I stayed in bed for almost two weeks. I refused to eat anything. I wanted to die of starvation. I didn't want to meet my classmates because I thought they knew something about my charm. I was ashamed of myself.

After three months I forgot everything about the examination, and after that I refused to accept charms from anyone. I concluded that all marabouts and soothsayers were cheaters.

But this was a childish apprehension. As I grow older I have discovered many mysterious things. Charms do work. My mother was right.

Copyright © 1998 Mahamadou Warou


Rice farm near Tillabery, Niger, 1992

How I Started School

Mrs. Ousmane Zeinou Abdou 3/12/92

Gangara, my village, is a small one in the northeast of the country, about 30K n of Maradi. In 1964, very few children in that village went to school.

When the selections were about to begin, in September, the parents used to take their children to other villages and hide them. When the authorities asked about the child, they said that he was dead, or gone to a far place. Some parents gave bribes of money, cows, or camels in order to "save" their children from school. At that time people thought that school was for white men, and a kind of alienation. They saw it as something which concerned only "kafirs" and those who don't believe in Mohammed as a messenger of God, the Supreme.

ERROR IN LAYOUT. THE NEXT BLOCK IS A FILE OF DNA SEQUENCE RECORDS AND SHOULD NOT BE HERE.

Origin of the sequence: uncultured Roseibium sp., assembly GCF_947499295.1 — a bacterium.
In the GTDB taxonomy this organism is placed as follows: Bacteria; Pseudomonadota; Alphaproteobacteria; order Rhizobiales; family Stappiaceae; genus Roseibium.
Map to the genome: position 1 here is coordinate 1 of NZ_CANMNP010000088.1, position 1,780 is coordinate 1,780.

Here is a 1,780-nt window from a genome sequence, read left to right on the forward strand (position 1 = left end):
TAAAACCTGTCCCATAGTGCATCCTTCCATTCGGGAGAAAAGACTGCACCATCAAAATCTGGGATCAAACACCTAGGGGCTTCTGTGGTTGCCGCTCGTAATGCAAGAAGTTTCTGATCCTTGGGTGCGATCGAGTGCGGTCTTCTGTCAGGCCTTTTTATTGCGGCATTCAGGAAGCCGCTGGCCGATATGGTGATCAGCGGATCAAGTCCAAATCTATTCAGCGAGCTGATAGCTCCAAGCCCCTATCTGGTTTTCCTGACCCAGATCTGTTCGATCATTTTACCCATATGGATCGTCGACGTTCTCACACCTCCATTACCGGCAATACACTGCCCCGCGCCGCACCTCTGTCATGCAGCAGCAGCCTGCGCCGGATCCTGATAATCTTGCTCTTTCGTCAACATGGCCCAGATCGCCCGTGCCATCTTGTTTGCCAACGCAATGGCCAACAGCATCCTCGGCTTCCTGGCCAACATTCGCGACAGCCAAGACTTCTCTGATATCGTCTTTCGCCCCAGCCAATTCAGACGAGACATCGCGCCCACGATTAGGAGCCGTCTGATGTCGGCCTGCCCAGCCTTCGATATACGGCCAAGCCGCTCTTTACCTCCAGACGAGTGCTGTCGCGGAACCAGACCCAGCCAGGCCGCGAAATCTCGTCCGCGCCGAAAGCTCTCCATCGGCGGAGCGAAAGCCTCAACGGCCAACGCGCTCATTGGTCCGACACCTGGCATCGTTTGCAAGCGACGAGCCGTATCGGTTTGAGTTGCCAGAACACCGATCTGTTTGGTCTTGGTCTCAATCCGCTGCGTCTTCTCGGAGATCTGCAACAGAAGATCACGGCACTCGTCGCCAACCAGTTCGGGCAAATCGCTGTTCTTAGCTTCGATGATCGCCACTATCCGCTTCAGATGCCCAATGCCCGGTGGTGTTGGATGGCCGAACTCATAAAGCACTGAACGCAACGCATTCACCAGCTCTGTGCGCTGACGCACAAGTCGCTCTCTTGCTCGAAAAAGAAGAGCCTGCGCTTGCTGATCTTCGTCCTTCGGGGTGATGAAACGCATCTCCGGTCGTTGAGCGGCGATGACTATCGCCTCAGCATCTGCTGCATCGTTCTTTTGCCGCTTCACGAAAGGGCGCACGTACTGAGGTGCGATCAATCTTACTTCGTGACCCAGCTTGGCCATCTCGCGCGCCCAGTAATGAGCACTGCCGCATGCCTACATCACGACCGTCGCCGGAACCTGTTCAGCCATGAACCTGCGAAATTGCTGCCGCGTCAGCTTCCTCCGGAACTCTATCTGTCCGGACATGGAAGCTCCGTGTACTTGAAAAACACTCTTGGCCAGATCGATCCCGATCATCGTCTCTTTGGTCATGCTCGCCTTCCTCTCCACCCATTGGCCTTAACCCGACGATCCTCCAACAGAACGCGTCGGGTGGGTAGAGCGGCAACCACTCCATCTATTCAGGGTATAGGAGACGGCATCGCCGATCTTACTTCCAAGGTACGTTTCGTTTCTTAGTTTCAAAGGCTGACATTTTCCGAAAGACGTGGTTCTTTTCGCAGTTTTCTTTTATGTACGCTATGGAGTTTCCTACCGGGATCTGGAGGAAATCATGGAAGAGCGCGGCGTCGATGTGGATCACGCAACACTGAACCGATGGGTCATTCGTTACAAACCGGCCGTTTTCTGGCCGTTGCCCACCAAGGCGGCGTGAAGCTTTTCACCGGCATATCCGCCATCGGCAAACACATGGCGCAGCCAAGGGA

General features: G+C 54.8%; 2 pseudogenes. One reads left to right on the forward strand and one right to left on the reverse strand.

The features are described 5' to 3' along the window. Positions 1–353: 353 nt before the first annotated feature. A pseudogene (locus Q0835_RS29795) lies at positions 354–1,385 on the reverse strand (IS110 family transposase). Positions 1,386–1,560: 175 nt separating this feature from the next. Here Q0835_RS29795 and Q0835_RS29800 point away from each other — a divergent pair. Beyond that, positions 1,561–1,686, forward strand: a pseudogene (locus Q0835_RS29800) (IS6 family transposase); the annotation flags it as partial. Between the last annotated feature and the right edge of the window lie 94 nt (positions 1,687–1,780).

The area is deeply involved in Islam. Only the chiefs were obliged to send their children to school. These facts explain why teachers found only four or five pupils in a classroom, or even in a whole school.

Girls were seldom found among these students because their destiny was marriage. At that time, girls got married at a young age. At eleven or twelve years old, they were dragged off and married, even if they were at school.